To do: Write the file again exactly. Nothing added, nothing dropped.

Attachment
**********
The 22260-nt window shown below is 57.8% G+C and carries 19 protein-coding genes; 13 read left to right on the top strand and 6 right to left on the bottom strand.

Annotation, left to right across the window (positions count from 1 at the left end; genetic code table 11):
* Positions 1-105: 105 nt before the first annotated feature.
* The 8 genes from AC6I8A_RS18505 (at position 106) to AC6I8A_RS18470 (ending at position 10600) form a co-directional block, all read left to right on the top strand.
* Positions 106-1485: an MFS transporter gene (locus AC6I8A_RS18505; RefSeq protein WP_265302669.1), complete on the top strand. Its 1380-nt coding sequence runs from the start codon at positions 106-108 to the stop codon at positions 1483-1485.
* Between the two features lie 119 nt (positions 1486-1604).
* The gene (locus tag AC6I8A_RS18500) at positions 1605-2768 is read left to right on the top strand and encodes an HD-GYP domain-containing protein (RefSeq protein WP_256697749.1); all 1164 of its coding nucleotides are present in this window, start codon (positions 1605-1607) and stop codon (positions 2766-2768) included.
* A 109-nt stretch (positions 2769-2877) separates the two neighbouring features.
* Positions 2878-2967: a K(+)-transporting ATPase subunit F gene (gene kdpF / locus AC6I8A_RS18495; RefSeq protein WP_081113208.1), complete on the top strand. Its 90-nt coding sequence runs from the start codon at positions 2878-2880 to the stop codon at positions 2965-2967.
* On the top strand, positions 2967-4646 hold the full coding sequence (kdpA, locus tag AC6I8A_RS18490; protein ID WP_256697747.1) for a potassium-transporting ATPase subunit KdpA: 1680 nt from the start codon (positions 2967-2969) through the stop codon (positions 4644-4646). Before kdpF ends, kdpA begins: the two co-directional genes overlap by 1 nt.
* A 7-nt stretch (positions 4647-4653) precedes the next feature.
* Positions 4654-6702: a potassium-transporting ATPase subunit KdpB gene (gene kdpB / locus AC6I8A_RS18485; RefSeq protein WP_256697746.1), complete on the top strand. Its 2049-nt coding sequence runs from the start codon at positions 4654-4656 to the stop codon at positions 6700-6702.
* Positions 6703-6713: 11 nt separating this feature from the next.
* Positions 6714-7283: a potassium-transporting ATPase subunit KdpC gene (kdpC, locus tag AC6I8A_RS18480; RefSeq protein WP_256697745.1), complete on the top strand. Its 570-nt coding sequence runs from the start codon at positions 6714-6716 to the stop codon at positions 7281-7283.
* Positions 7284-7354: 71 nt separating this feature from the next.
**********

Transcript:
The 22260-nt window shown below is 57.8% G+C and carries 19 protein-coding genes; 13 read left to right on the top strand and 6 right to left on the bottom strand.

Annotation, left to right across the window (positions count from 1 at the left end; genetic code table 11):
* Positions 1-105: 105 nt before the first annotated feature.
* The 8 genes from AC6I8A_RS18505 (at position 106) to AC6I8A_RS18470 (ending at position 10600) form a co-directional block, all read left to right on the top strand.
* Positions 106-1485: an MFS transporter gene (locus AC6I8A_RS18505; RefSeq protein WP_265302669.1), complete on the top strand. Its 1380-nt coding sequence runs from the start codon at positions 106-108 to the stop codon at positions 1483-1485.
* Between the two features lie 119 nt (positions 1486-1604).
* The gene (locus tag AC6I8A_RS18500) at positions 1605-2768 is read left to right on the top strand and encodes an HD-GYP domain-containing protein (RefSeq protein WP_256697749.1); all 1164 of its coding nucleotides are present in this window, start codon (positions 1605-1607) and stop codon (positions 2766-2768) included.
* A 109-nt stretch (positions 2769-2877) separates the two neighbouring features.
* Positions 2878-2967: a K(+)-transporting ATPase subunit F gene (gene kdpF / locus AC6I8A_RS18495; RefSeq protein WP_081113208.1), complete on the top strand. Its 90-nt coding sequence runs from the start codon at positions 2878-2880 to the stop codon at positions 2965-2967.
* On the top strand, positions 2967-4646 hold the full coding sequence (kdpA, locus tag AC6I8A_RS18490; protein ID WP_256697747.1) for a potassium-transporting ATPase subunit KdpA: 1680 nt from the start codon (positions 2967-2969) through the stop codon (positions 4644-4646). Before kdpF ends, kdpA begins: the two co-directional genes overlap by 1 nt.
* A 7-nt stretch (positions 4647-4653) precedes the next feature.
* Positions 4654-6702: a potassium-transporting ATPase subunit KdpB gene (gene kdpB / locus AC6I8A_RS18485; RefSeq protein WP_256697746.1), complete on the top strand. Its 2049-nt coding sequence runs from the start codon at positions 4654-4656 to the stop codon at positions 6700-6702.
* Positions 6703-6713: 11 nt separating this feature from the next.
* Positions 6714-7283: a potassium-transporting ATPase subunit KdpC gene (kdpC, locus tag AC6I8A_RS18480; RefSeq protein WP_256697745.1), complete on the top strand. Its 570-nt coding sequence runs from the start codon at positions 6714-6716 to the stop codon at positions 7281-7283.
* Positions 7284-7354: 71 nt separating this feature from the next.